With Khakurel’s return, the principle question for Nepal is again who will partner him at the top of the order, though that familiar quandary may well have been settled today by teenaged opener Anil Kumar Sah, who just struck an assured 131 from 118 in a warm-up against an East London XI. His form is a reassuring contrast to that of Gyanendra Malla, who has retained his place after a disappointing showing in Zimbabwe but continued to struggle for runs.
Despite Malla’s difficulties, however, the rest of experienced core of the side – middle-order stalwart Sharad Vesawkar, canny off-spinnner Basant Regmi and of course captain Khadka – have all looked in decent nick in the run up to the games, and veteran left-arm spinner Shakti Gauchan is also on-hand for what will be his last tour.
Though a run-out at the home of cricket would be a fitting tribute to the evergreen Gauchan, his role in the side of late has generally been as mentor to the youngsters in a side that finally looks to be building for the future. Of these, Lamichanne of course is the most celebrated, but fellow teenagers Rohit Kumar and DS Airee have also rapidly acclimatised to the senior side, both having already put in match-winning performances for Nepal in major tournaments, whilst left arm seamer Lalit Bhandari looks a promising understudy to the pace pairing of Sompal Kami and Karan KC.
Though Kami and KC have been a reliable new-ball pair for Nepal, the pace department remains Nepal’s biggest weakness, with Khadka’s own medium pace often the most effective wicket-taking option. Yet against a Netherlands side that remains in that dreaded state, the “transitional phase”, an upset or two either at Lord’s or in Amsterdam next week is entirely within the grasp of this Nepal side.
Probably the toughest match for both, however, will be their games against the intimidating side that the MCC will be putting out for the occasion. Aside from three youngsters from the MCC’s own Young Cricketers academy, leg-spinner Kashif Ali, former New Zealand youth international right-arm quick Ben Sears, and left-arm seamer Dominic Manthorpe, the remainder of Jayawardene’s side is made up of current or former internationals. The Scottish trio of Ali Evans, Dylan Budge and Mark Watt return for the hosts, having represented the MCC in two T20s against the touring Australian Aboriginal XI at Arundel last month, whilst Zimababwe keeper-bat Peter Moor has also been called up. The remainder of the side is made up of former England internationals, Nick Compton, Jonathan Trott, James Foster and Ian Bell.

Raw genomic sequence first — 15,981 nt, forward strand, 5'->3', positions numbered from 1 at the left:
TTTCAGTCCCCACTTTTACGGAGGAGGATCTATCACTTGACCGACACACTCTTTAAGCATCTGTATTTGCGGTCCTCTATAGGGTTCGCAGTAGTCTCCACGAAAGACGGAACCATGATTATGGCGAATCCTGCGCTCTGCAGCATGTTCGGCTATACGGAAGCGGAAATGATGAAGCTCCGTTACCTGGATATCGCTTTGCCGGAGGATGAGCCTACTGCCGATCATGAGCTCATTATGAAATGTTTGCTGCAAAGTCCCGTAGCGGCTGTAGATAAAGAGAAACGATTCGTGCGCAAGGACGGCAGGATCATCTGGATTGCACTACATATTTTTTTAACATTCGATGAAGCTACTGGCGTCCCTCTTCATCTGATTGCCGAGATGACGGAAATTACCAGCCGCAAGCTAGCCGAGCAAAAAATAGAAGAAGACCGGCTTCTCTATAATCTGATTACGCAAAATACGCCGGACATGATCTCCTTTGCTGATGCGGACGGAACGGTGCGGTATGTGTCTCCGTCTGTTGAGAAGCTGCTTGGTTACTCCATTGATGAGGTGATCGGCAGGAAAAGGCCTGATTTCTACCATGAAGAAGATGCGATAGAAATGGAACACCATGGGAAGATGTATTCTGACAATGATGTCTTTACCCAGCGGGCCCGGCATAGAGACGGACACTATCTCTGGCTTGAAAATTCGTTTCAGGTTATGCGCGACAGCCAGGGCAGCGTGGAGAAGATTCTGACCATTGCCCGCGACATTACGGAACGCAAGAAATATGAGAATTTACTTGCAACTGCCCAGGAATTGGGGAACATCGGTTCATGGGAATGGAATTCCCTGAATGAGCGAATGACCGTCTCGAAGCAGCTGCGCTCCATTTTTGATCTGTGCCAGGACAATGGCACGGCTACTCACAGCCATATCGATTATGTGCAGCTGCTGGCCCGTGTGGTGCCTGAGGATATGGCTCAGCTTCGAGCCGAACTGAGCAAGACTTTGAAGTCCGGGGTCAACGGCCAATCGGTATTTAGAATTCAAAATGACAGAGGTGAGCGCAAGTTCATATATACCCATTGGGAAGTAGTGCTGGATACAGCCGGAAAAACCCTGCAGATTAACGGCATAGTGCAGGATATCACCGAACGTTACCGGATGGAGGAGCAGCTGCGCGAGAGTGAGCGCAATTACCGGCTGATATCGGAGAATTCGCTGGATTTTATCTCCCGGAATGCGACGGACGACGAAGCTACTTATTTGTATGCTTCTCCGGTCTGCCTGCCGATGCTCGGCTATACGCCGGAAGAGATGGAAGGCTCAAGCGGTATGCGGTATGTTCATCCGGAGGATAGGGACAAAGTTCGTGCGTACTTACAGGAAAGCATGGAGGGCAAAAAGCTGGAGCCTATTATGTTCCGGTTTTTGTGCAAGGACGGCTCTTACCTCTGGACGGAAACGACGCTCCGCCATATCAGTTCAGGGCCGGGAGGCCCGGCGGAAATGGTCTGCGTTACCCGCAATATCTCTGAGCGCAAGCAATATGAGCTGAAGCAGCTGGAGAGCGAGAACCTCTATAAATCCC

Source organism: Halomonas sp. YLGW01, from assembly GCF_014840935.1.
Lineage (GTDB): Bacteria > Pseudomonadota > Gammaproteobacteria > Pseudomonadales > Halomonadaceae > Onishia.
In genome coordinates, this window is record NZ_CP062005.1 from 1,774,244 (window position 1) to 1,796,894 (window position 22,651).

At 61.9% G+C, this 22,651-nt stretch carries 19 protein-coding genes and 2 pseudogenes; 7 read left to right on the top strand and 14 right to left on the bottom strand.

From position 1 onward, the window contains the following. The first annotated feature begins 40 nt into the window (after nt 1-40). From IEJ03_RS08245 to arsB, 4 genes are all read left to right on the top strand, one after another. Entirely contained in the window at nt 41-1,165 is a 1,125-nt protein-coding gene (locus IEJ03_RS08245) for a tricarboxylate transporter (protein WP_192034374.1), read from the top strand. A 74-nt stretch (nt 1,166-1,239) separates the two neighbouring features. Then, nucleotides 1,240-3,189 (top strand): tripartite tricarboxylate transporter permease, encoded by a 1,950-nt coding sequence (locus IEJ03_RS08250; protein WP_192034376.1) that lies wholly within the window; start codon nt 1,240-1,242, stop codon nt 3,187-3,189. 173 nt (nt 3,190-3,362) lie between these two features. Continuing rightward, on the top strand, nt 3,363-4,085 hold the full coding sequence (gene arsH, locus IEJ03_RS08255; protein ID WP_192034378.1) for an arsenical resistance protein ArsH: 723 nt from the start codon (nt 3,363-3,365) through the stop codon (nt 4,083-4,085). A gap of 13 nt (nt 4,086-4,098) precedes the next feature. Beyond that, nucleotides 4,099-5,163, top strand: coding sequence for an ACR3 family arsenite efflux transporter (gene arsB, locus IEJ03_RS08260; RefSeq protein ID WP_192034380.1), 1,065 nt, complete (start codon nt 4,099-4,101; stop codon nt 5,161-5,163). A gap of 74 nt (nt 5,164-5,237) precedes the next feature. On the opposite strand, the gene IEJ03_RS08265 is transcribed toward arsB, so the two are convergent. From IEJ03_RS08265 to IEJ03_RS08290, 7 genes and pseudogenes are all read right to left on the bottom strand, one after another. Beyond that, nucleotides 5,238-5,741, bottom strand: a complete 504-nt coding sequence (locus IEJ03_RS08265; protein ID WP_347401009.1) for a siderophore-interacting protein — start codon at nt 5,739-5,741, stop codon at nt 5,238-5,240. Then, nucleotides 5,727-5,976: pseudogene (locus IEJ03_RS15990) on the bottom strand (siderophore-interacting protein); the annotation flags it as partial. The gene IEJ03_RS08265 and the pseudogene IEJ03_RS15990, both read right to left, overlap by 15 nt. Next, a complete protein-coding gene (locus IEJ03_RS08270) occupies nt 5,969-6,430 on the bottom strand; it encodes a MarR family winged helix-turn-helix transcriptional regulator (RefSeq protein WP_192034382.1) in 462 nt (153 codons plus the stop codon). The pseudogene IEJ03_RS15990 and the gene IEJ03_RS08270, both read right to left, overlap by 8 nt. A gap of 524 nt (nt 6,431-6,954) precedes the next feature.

Of those it will likely be Bell’s inclusion that will be costing Dutch and Nepali bowlers the most sleep. By a distance the most in-from batsman in England at the moment, Bell is averaging a faintly ridiculous 96.25 in his seven T20 outings this month, and indeed there’s probably a fair few current England bats that the tourists would prefer to bowl too. Equally intimidating will be Bell’s Warwickshire team-mate Jonathan Trott, who hasn’t played a great deal of T20 in recent years but whose own form is nothing to sniff at, averaging over 100 across formats in the last two months.
All told, the MCC have put together a side that will likely start as favourites come Sunday morning, but for all the prestige of an outing at Lord’s, Nepal and the Netherlands won’t be there just for the taking part.
Nepal: Paras Khadka (c), Gyanendra Malla, Anil Kumar Sah, Subash Khakurel, Rohit Kumar Paudel, Sharad Vesawkar, Dipendra Singh Airee, Arif Sheikh, Sompal Kami, Basant Regmi, Shakti Gauchan, Lalit Bhandari, Karan Khatri-Chhetri, Lalit Rajbanshi, Sandeep Lamichhane.
Netherlands: Pieter Seelaar (c), Tobias Visee, Tonny Staal, Max O’Dowd, Wesley Barresi, Ryan ten Doeschate, Michael Rippon, Scott Edwards, Hidde Overdijk, Bas de Leede, Shane Snater, Clayton Floyd, Fred Klaassen, Paul van Meekeren.
MCC: Mahela Jayawardene (c) Nick Compton, Jonathan Trott, Ian Bell, Dylan Budge, Peter Moor, James Foster, Mark Watt, Kashif Ali, Ben Sears, Dominic Manthorpe, Ali Evans.